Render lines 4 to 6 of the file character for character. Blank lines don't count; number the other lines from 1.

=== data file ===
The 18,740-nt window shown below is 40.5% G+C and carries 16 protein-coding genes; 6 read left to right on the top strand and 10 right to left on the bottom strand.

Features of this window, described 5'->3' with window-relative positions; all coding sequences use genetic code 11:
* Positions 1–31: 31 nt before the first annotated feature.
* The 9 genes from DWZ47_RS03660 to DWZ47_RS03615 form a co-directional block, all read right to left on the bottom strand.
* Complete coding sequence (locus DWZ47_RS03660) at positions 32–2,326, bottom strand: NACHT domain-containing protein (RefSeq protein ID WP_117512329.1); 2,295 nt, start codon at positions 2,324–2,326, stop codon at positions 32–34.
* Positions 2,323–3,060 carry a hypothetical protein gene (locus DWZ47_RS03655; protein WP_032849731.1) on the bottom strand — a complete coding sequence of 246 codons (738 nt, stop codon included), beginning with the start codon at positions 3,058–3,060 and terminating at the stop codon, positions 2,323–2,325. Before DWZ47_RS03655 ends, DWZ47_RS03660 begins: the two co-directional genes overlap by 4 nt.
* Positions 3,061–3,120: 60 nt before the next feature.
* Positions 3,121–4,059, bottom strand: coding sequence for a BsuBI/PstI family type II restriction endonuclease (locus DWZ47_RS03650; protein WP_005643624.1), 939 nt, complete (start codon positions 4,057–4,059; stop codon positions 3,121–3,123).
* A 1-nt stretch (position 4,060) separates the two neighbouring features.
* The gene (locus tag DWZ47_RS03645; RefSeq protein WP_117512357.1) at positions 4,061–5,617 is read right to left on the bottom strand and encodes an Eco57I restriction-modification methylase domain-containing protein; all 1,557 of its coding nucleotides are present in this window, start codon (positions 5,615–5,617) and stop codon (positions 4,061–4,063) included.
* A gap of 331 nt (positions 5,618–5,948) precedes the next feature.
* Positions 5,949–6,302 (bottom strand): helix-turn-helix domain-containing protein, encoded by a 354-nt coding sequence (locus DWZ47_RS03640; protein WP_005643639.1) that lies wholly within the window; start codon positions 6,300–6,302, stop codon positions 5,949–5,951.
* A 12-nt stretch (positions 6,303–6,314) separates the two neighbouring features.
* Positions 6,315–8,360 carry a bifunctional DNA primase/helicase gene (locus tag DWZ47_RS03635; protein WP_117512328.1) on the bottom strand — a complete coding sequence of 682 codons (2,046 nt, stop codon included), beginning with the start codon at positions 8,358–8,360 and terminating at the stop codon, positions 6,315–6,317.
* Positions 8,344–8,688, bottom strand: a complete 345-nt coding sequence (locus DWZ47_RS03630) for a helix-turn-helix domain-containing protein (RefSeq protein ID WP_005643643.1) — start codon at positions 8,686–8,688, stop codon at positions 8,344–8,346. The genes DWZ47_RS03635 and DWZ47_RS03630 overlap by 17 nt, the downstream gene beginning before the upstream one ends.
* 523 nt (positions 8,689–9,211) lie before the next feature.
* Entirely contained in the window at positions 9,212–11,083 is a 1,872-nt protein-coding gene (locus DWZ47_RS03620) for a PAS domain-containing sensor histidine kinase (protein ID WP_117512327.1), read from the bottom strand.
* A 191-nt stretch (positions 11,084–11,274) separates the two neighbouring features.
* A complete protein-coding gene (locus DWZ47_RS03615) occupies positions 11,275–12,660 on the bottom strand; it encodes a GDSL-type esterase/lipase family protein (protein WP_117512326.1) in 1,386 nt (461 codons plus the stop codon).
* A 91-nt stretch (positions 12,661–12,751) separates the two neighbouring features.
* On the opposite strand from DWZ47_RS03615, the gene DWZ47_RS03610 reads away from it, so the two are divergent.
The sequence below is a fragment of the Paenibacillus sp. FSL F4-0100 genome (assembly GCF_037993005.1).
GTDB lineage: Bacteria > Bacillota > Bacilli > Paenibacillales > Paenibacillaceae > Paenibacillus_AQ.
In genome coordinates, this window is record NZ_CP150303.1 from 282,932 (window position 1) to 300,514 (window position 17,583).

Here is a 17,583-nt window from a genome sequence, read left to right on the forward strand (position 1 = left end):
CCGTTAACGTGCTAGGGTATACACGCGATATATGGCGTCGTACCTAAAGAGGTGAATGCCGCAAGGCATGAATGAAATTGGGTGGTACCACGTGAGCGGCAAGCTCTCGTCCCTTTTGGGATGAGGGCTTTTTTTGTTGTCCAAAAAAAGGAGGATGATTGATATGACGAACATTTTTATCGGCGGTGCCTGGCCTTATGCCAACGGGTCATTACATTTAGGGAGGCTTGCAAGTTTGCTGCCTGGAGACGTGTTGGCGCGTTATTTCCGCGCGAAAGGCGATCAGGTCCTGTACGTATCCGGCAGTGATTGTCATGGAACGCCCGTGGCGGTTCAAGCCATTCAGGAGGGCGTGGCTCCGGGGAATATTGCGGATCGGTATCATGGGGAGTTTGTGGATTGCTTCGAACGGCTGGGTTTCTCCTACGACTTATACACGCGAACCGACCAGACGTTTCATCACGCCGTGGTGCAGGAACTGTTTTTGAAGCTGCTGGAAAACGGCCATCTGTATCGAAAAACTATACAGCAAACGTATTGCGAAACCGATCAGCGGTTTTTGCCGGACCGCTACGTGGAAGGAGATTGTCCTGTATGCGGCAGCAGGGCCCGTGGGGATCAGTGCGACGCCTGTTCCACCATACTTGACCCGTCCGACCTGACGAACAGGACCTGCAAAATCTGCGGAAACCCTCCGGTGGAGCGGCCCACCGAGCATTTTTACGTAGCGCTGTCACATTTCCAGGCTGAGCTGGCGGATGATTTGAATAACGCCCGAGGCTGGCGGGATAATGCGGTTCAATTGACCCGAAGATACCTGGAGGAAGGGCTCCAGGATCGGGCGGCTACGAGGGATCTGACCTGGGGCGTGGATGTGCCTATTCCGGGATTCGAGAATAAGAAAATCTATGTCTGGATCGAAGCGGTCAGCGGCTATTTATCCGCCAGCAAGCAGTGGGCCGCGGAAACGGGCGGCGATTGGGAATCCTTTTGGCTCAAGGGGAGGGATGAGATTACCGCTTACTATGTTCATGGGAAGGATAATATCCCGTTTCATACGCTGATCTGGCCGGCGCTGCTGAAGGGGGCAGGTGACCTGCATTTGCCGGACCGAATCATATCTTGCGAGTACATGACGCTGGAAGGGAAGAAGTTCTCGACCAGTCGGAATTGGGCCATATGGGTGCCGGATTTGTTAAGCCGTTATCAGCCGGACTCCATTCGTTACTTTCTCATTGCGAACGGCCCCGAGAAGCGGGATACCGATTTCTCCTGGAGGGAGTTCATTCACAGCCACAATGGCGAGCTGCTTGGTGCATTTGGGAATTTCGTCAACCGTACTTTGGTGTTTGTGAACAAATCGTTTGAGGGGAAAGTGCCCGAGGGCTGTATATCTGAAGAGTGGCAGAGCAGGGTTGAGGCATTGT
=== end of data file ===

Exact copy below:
* The 9 genes from DWZ47_RS03660 to DWZ47_RS03615 form a co-directional block, all read right to left on the bottom strand.
* Complete coding sequence (locus DWZ47_RS03660) at positions 32–2,326, bottom strand: NACHT domain-containing protein (RefSeq protein ID WP_117512329.1); 2,295 nt, start codon at positions 2,324–2,326, stop codon at positions 32–34.
* Positions 2,323–3,060 carry a hypothetical protein gene (locus DWZ47_RS03655; protein WP_032849731.1) on the bottom strand — a complete coding sequence of 246 codons (738 nt, stop codon included), beginning with the start codon at positions 3,058–3,060 and terminating at the stop codon, positions 2,323–2,325. Before DWZ47_RS03655 ends, DWZ47_RS03660 begins: the two co-directional genes overlap by 4 nt.